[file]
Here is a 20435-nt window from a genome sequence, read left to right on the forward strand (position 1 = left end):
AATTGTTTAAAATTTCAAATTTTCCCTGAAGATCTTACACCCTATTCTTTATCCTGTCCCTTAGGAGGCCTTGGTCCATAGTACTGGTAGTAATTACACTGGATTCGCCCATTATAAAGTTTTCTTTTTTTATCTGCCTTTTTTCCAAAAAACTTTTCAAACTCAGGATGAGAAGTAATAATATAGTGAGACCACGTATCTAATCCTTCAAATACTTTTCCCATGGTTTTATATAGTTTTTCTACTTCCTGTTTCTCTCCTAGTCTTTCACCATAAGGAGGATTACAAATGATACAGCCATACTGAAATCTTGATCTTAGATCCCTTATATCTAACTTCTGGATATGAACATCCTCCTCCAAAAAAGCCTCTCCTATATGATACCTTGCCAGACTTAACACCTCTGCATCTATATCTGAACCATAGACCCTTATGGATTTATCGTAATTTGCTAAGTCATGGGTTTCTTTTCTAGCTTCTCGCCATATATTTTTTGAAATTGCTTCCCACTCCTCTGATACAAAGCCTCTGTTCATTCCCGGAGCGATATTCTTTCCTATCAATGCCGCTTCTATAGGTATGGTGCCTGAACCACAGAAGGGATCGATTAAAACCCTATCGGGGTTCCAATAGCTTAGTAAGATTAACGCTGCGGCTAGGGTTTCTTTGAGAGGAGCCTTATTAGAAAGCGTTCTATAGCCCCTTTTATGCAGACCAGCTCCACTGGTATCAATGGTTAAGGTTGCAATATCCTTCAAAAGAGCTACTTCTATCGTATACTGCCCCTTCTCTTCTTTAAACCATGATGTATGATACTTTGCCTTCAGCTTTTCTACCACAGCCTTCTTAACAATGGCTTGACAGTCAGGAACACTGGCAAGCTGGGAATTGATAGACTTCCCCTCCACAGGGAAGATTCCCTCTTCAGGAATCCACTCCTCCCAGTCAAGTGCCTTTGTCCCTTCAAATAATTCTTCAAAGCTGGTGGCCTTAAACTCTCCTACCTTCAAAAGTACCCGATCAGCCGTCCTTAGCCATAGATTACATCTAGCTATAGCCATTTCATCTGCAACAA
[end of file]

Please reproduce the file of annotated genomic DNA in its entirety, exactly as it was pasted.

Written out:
Here is a 20435-nt window from a genome sequence, read left to right on the forward strand (position 1 = left end):
AATTGTTTAAAATTTCAAATTTTCCCTGAAGATCTTACACCCTATTCTTTATCCTGTCCCTTAGGAGGCCTTGGTCCATAGTACTGGTAGTAATTACACTGGATTCGCCCATTATAAAGTTTTCTTTTTTTATCTGCCTTTTTTCCAAAAAACTTTTCAAACTCAGGATGAGAAGTAATAATATAGTGAGACCACGTATCTAATCCTTCAAATACTTTTCCCATGGTTTTATATAGTTTTTCTACTTCCTGTTTCTCTCCTAGTCTTTCACCATAAGGAGGATTACAAATGATACAGCCATACTGAAATCTTGATCTTAGATCCCTTATATCTAACTTCTGGATATGAACATCCTCCTCCAAAAAAGCCTCTCCTATATGATACCTTGCCAGACTTAACACCTCTGCATCTATATCTGAACCATAGACCCTTATGGATTTATCGTAATTTGCTAAGTCATGGGTTTCTTTTCTAGCTTCTCGCCATATATTTTTTGAAATTGCTTCCCACTCCTCTGATACAAAGCCTCTGTTCATTCCCGGAGCGATATTCTTTCCTATCAATGCCGCTTCTATAGGTATGGTGCCTGAACCACAGAAGGGATCGATTAAAACCCTATCGGGGTTCCAATAGCTTAGTAAGATTAACGCTGCGGCTAGGGTTTCTTTGAGAGGAGCCTTATTAGAAAGCGTTCTATAGCCCCTTTTATGCAGACCAGCTCCACTGGTATCAATGGTTAAGGTTGCAATATCCTTCAAAAGAGCTACTTCTATCGTATACTGCCCCTTCTCTTCTTTAAACCATGATGTATGATACTTTGCCTTCAGCTTTTCTACCACAGCCTTCTTAACAATGGCTTGACAGTCAGGAACACTGGCAAGCTGGGAATTGATAGACTTCCCCTCCACAGGGAAGATTCCCTCTTCAGGAATCCACTCCTCCCAGTCAAGTGCCTTTGTCCCTTCAAATAATTCTTCAAAGCTGGTGGCCTTAAACTCTCCTACCTTCAAAAGTACCCGATCAGCCGTCCTTAGCCATAGATTACATCTAGCTATAGCCATTTCATCTGCAACAA